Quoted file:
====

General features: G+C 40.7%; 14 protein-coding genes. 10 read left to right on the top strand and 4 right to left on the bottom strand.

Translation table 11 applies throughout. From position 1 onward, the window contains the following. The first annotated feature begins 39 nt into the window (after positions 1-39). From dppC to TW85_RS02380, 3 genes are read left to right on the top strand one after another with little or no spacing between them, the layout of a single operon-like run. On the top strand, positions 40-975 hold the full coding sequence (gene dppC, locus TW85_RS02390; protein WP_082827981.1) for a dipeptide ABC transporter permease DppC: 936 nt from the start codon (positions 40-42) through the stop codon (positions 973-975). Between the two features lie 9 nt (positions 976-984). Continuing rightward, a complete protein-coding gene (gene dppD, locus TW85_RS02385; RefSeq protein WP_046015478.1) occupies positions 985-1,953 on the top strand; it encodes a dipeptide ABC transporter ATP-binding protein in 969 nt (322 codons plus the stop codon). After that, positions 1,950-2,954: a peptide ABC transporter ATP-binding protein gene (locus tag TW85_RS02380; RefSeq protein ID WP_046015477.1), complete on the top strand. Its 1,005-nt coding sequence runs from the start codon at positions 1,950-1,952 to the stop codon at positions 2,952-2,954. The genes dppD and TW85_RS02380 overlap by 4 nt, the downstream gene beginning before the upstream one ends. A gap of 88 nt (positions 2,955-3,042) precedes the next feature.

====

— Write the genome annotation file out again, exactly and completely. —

General features: G+C 40.7%; 14 protein-coding genes. 10 read left to right on the top strand and 4 right to left on the bottom strand.

Translation table 11 applies throughout. From position 1 onward, the window contains the following. The first annotated feature begins 39 nt into the window (after positions 1-39). From dppC to TW85_RS02380, 3 genes are read left to right on the top strand one after another with little or no spacing between them, the layout of a single operon-like run. On the top strand, positions 40-975 hold the full coding sequence (gene dppC, locus TW85_RS02390; protein WP_082827981.1) for a dipeptide ABC transporter permease DppC: 936 nt from the start codon (positions 40-42) through the stop codon (positions 973-975). Between the two features lie 9 nt (positions 976-984). Continuing rightward, a complete protein-coding gene (gene dppD, locus TW85_RS02385; RefSeq protein WP_046015478.1) occupies positions 985-1,953 on the top strand; it encodes a dipeptide ABC transporter ATP-binding protein in 969 nt (322 codons plus the stop codon). After that, positions 1,950-2,954: a peptide ABC transporter ATP-binding protein gene (locus tag TW85_RS02380; RefSeq protein ID WP_046015477.1), complete on the top strand. Its 1,005-nt coding sequence runs from the start codon at positions 1,950-1,952 to the stop codon at positions 2,952-2,954. The genes dppD and TW85_RS02380 overlap by 4 nt, the downstream gene beginning before the upstream one ends. A gap of 88 nt (positions 2,955-3,042) precedes the next feature.